It may be that you’ve put in several years of study or gained significant experience to get to where you are today in your current career. What may be some of the requirements of your new career? Will you need to study, and if so, how will you manage this study (and the expense) around your existing work and family commitments?
And, when you’re in your new role, will the hours fit seamlessly into your family life, or will you need to make some adjustments. For example, if you’re thinking about becoming a teacher, you may need to be prepared to do some evening or weekend marking. If you’re considering a career in nursing, will you be prepared to work a changing roster that could involve night and weekend shifts? Could you handle a role where your physical presence was required, and flexible working was no longer an option? These are all important practicalities to weigh up as you explore a new career.
Planning your exit runway
If, after your research, you decide to go forward with a career switch, then you need to plan your exit runway. Your exit runway is your transition plan from your current career to your new one. It allows you the time (and money) to find your feet and get into full swing with your new career.
For example, your exit runway may include a plan for scaling down hours in your current job while you study or find part-time work in your new one. It may include having a lump sum amount of savings to support you during the transition, or while you look for a new job. How long your runway might be depends on your financial resources, family circumstances and your tolerance for uncertainty. Ideally, you may transition seamlessly from one career into another, but you need to be prepared that it may not happen this way.
Having a Plan B up your sleeve
Even with the best of intentions and groundwork, you may need to have a backup plan if your Plan A doesn’t work. For example, you may decide that your new career isn’t what you thought it would be. Or, you may even miss your old one and realise that it wasn’t a career switch, but a new job, you needed.
Once you cut ties with your current employer, it’s important to think about your options if you decide to go back to your current career, or if you want to keep looking for a new one.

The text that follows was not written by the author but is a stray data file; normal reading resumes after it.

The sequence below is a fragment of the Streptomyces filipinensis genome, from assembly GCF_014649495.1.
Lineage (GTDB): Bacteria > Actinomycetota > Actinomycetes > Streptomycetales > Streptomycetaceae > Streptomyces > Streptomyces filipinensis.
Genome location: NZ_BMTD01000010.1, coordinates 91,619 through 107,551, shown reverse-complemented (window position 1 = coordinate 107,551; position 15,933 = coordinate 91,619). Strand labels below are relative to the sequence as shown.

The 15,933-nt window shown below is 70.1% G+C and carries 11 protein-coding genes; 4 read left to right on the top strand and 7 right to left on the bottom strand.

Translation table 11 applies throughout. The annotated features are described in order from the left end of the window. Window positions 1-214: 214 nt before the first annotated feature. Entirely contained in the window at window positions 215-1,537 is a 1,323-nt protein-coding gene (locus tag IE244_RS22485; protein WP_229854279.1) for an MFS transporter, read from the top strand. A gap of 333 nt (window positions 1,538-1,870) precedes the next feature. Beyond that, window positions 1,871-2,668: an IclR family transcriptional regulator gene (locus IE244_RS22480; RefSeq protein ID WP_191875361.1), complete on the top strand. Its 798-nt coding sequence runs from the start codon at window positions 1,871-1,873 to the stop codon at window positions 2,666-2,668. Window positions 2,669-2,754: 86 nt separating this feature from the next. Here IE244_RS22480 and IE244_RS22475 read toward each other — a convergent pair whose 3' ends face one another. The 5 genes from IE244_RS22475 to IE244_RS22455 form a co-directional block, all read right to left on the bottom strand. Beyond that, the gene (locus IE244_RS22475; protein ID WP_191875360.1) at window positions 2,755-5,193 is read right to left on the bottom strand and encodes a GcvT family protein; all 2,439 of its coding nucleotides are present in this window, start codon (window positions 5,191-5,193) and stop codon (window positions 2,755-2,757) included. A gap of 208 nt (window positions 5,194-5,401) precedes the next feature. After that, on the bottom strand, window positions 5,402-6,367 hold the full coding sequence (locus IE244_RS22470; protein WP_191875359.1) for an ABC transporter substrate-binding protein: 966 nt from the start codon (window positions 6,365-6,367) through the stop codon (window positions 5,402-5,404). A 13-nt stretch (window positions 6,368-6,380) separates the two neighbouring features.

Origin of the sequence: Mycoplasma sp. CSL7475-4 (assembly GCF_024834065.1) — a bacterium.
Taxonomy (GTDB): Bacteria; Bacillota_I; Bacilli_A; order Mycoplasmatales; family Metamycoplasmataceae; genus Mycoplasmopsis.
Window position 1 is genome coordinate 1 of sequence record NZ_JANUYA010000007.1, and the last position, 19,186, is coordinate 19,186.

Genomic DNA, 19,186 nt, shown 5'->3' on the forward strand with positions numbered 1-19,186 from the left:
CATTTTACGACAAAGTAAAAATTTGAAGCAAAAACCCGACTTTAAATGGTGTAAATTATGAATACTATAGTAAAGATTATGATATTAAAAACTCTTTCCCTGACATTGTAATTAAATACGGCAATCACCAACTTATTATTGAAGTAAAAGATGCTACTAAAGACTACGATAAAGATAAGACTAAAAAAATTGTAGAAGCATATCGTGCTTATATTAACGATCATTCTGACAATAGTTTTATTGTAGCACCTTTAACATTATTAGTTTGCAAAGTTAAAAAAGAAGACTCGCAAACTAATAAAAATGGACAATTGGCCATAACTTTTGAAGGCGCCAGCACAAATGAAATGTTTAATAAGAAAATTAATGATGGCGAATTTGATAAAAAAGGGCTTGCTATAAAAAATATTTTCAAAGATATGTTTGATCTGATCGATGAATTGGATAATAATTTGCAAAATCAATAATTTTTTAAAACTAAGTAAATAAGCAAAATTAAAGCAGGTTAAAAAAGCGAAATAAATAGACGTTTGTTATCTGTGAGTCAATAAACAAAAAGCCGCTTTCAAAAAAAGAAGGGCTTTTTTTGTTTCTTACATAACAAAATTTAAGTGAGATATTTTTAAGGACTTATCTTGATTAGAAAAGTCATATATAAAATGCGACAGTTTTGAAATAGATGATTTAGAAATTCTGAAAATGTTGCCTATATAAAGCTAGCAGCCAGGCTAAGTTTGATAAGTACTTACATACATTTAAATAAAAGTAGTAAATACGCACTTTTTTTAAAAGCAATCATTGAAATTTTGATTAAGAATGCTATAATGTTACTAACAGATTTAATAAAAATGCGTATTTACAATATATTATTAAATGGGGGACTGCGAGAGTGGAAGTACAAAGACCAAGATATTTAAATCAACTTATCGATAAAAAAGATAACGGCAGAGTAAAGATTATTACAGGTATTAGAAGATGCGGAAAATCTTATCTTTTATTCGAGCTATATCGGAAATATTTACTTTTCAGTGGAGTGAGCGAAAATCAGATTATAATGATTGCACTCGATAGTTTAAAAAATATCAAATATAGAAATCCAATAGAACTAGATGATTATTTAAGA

This report is prepared by Bridges Financial Services Pty Limited ABN 60 003 474 977 AFSL 240837 (Bridges). Bridges is an ASX Market Participant and part of the IOOF group of companies. This report is prepared by the IOOF Research team for: Bridges Financial Services Pty Limited ABN 60 003 474 977 AFSL 240837, Consultum Financial Advisers Pty Ltd ABN 65 006 373 995 AFSL 230323, Elders Financial Planning ABN 48 007 997 186 AFSL 224645, Financial Services Partners ABN 15 089 512 587 AFSL 237 590, Millennium3 Financial Services Pty Ltd ABN 61 094 529 987 AFSL 244252, RI Advice Group Pty Ltd ABN 23 001 774 125 AFSL 238429, Shadforth Financial Group Ltd ABN 27 127 508 472 AFSL 318613 (‘Advice Licensees’). The Advice Licensees are part of the IOOF group comprising IOOF Holdings ABN 49 100 103 722 and its related bodies corporate (IOOF group). The Advice Licensees and/or their associated entities, directors and/or employees may have a material interest in, and may earn brokerage from, any securities or other financial products referred to in this document or may provide services to the company referred to in this report. The document is not available for distribution outside Australia and may not be passed on to any third person without the prior written consent of the Advice Licensees. The Advice Licensees and associated persons (including persons from whom information in this report is sourced) may do business or seek to do business with companies covered in its research reports. As a result, investors should be aware that the firms or other such persons may have a conflict of interest that could affect the objectivity of this report. Investors should consider this report as a single factor in making an investment decision. The document is current as at the date of issue but may be superseded by future publications. You can confirm the currency of this document by checking the intranet site (links below). The information contained in this report is for the sole use of advisers and clients of AFSL entities authorised by the Advice Licensees. This report may be used on the express condition that you have obtained a copy of the Advice Licensees Financial Services Guide (FSG) from their respective website. Disclaimer: The information in this report is general advice only and does not take into account the financial circumstances, needs and objectives of any particular investor. Before acting on the advice contained in this document, you should assess your own circumstances or seek advice from a financial adviser. Where applicable, you should obtain and consider a copy of the Product Disclosure Statement, prospectus or other disclosure material relevant to the financial product before making a decision to acquire a financial product. It is important to note that investments may go up and down and past performance is not an indicator of future performance. The contents of this report should not be disclosed, in whole or in part, to any other party without the prior consent of the IOOF Research Team and Advice Licensees. To the extent permitted by the law, the IOOF Research team and Advice Licensees and their associated entities are not liable for any loss or damage arising from, or in relation to, the contents of this report. For information regarding any potential conflicts of interest and analyst holdings; IOOF Research Team’s coverage criteria, methodology and spread of ratings; and summary information about the qualifications and experience of the IOOF Research Team please visit https://www.ioof.com.au/adviser/investment_funds/ioof_advice_research_process.